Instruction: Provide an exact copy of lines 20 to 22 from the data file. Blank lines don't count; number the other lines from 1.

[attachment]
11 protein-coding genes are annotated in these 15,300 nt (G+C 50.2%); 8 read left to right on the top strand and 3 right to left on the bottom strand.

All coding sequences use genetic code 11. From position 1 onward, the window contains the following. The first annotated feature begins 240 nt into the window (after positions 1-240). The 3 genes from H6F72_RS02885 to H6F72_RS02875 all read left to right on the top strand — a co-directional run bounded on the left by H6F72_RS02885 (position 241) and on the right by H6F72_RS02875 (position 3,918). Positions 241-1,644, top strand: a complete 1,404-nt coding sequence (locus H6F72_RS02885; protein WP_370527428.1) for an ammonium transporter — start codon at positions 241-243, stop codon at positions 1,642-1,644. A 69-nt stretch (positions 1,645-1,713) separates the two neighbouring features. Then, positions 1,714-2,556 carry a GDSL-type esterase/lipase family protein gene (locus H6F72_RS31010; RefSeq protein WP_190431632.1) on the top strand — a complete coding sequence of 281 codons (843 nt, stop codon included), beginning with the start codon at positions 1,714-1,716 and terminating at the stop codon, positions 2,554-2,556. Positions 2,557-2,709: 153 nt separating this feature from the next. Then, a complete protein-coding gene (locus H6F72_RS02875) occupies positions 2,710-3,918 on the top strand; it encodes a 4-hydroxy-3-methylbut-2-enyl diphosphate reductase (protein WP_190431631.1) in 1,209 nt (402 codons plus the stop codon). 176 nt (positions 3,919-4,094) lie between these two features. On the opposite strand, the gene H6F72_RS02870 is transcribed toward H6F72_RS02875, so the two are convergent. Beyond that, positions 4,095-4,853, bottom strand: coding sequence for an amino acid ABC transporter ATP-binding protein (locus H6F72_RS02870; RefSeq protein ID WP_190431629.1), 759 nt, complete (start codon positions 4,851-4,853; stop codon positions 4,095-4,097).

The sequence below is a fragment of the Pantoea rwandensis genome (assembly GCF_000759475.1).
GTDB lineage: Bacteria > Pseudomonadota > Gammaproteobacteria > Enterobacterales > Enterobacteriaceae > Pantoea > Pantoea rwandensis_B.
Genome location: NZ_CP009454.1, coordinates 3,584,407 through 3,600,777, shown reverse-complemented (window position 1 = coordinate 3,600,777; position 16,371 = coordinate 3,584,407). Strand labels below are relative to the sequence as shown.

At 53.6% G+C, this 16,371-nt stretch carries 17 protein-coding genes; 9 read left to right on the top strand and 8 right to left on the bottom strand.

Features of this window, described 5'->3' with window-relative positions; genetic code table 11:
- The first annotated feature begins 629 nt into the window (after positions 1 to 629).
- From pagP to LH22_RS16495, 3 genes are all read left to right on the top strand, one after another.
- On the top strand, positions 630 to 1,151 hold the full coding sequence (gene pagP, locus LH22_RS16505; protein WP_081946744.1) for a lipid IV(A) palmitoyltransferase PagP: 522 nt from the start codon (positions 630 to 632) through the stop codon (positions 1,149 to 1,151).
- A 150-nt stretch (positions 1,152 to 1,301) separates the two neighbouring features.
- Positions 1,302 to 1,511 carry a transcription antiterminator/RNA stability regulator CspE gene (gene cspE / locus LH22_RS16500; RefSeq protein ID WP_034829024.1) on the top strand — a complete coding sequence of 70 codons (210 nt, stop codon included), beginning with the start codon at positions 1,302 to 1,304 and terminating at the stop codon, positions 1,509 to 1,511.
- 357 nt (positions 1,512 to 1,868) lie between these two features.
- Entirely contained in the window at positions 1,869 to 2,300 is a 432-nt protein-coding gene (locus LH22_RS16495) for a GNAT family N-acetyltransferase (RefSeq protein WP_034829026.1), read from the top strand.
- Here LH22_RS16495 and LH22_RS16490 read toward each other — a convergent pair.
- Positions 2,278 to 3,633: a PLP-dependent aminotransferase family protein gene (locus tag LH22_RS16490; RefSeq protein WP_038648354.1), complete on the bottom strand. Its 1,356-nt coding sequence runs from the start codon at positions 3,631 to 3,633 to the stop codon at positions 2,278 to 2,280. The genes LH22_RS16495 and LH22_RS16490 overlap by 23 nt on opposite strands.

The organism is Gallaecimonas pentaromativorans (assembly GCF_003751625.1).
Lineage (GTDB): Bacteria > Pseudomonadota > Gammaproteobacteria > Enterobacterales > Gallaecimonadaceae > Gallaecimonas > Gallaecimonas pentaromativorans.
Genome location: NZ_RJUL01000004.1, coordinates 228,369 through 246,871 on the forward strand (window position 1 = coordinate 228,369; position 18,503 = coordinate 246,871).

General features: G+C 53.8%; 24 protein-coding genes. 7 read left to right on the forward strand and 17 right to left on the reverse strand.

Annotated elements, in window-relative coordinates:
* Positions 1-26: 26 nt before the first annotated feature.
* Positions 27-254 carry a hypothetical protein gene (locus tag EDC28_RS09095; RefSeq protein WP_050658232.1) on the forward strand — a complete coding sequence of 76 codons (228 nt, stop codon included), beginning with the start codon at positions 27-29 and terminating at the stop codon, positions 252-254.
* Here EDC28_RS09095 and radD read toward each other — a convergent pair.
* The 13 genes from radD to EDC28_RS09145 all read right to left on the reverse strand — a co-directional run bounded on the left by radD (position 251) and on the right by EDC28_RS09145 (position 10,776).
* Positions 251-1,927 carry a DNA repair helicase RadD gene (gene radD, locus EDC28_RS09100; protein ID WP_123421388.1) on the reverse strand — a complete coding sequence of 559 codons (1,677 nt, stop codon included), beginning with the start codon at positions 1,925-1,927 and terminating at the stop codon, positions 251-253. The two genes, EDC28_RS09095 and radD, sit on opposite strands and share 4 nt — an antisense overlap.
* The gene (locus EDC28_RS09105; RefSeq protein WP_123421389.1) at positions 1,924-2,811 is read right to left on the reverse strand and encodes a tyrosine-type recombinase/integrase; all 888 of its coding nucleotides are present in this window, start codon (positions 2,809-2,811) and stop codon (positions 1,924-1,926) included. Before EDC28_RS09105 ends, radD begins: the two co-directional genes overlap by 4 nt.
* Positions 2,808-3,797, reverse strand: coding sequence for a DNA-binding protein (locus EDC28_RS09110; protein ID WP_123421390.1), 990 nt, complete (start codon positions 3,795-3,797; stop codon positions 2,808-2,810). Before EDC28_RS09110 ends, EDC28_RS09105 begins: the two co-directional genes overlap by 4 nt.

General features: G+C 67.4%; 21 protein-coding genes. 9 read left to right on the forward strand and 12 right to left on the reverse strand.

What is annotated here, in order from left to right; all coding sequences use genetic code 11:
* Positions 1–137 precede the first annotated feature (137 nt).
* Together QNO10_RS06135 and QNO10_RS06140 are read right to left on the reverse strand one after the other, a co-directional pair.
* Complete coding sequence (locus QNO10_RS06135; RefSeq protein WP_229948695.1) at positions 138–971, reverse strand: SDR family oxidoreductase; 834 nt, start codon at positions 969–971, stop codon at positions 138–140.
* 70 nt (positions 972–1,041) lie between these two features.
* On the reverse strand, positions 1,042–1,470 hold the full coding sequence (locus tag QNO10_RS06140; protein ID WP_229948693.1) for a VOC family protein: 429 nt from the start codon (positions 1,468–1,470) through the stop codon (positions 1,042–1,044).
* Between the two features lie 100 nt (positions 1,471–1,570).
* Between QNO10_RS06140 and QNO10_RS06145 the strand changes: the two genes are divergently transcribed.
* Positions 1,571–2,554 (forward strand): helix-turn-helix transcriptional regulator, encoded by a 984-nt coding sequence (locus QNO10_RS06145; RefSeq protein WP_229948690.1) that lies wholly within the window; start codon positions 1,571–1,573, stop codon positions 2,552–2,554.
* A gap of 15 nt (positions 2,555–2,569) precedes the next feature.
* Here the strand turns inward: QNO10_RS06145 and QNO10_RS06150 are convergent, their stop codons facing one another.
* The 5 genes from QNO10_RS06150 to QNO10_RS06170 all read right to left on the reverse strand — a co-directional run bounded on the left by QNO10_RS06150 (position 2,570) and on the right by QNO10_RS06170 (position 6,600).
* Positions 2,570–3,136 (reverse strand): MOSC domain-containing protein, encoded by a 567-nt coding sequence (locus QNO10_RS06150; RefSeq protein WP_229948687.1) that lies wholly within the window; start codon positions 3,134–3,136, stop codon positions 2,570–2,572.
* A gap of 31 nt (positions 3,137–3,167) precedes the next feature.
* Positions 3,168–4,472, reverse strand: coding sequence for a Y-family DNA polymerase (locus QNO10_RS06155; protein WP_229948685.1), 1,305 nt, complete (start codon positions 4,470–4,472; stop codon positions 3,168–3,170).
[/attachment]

General features: G+C 53.8%; 24 protein-coding genes. 7 read left to right on the forward strand and 17 right to left on the reverse strand.

Annotated elements, in window-relative coordinates:
* Positions 1-26: 26 nt before the first annotated feature.